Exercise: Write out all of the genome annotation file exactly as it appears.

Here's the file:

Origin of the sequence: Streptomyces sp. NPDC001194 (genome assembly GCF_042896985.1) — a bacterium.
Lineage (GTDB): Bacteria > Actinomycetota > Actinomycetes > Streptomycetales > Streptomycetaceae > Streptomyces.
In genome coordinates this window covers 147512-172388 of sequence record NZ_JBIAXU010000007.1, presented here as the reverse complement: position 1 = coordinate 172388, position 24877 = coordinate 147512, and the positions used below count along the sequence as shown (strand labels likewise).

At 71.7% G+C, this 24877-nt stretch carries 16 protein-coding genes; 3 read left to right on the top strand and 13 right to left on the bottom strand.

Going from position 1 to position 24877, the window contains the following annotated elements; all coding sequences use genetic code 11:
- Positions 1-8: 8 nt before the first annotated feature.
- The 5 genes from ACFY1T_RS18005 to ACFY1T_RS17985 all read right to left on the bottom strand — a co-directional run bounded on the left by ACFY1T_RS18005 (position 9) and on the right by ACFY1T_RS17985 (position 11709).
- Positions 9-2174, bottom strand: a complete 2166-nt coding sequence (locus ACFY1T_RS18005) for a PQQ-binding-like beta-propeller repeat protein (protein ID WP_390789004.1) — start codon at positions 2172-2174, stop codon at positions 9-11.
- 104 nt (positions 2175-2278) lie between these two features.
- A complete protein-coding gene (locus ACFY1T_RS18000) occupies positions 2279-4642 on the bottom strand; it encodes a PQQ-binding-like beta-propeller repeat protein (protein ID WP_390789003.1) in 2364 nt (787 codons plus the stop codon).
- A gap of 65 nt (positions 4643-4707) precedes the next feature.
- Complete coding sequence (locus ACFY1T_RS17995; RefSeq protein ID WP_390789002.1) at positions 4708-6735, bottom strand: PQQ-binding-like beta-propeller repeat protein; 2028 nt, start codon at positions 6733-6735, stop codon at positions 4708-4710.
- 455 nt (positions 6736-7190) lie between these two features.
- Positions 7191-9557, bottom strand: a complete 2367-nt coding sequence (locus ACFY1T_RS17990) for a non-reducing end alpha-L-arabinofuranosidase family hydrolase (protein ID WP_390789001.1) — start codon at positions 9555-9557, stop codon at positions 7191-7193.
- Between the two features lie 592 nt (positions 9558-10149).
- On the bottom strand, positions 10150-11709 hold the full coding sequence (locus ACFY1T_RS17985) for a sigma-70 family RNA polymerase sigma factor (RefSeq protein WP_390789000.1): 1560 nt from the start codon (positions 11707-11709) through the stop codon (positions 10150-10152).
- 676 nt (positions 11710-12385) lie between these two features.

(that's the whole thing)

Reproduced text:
Origin of the sequence: Streptomyces sp. NPDC001194 (genome assembly GCF_042896985.1) — a bacterium.
Lineage (GTDB): Bacteria > Actinomycetota > Actinomycetes > Streptomycetales > Streptomycetaceae > Streptomyces.
In genome coordinates this window covers 147512-172388 of sequence record NZ_JBIAXU010000007.1, presented here as the reverse complement: position 1 = coordinate 172388, position 24877 = coordinate 147512, and the positions used below count along the sequence as shown (strand labels likewise).

At 71.7% G+C, this 24877-nt stretch carries 16 protein-coding genes; 3 read left to right on the top strand and 13 right to left on the bottom strand.

Going from position 1 to position 24877, the window contains the following annotated elements; all coding sequences use genetic code 11:
- Positions 1-8: 8 nt before the first annotated feature.
- The 5 genes from ACFY1T_RS18005 to ACFY1T_RS17985 all read right to left on the bottom strand — a co-directional run bounded on the left by ACFY1T_RS18005 (position 9) and on the right by ACFY1T_RS17985 (position 11709).
- Positions 9-2174, bottom strand: a complete 2166-nt coding sequence (locus ACFY1T_RS18005) for a PQQ-binding-like beta-propeller repeat protein (protein ID WP_390789004.1) — start codon at positions 2172-2174, stop codon at positions 9-11.
- 104 nt (positions 2175-2278) lie between these two features.
- A complete protein-coding gene (locus ACFY1T_RS18000) occupies positions 2279-4642 on the bottom strand; it encodes a PQQ-binding-like beta-propeller repeat protein (protein ID WP_390789003.1) in 2364 nt (787 codons plus the stop codon).
- A gap of 65 nt (positions 4643-4707) precedes the next feature.
- Complete coding sequence (locus ACFY1T_RS17995; RefSeq protein ID WP_390789002.1) at positions 4708-6735, bottom strand: PQQ-binding-like beta-propeller repeat protein; 2028 nt, start codon at positions 6733-6735, stop codon at positions 4708-4710.
- 455 nt (positions 6736-7190) lie between these two features.
- Positions 7191-9557, bottom strand: a complete 2367-nt coding sequence (locus ACFY1T_RS17990) for a non-reducing end alpha-L-arabinofuranosidase family hydrolase (protein ID WP_390789001.1) — start codon at positions 9555-9557, stop codon at positions 7191-7193.
- Between the two features lie 592 nt (positions 9558-10149).
- On the bottom strand, positions 10150-11709 hold the full coding sequence (locus ACFY1T_RS17985) for a sigma-70 family RNA polymerase sigma factor (RefSeq protein WP_390789000.1): 1560 nt from the start codon (positions 11707-11709) through the stop codon (positions 10150-10152).
- 676 nt (positions 11710-12385) lie between these two features.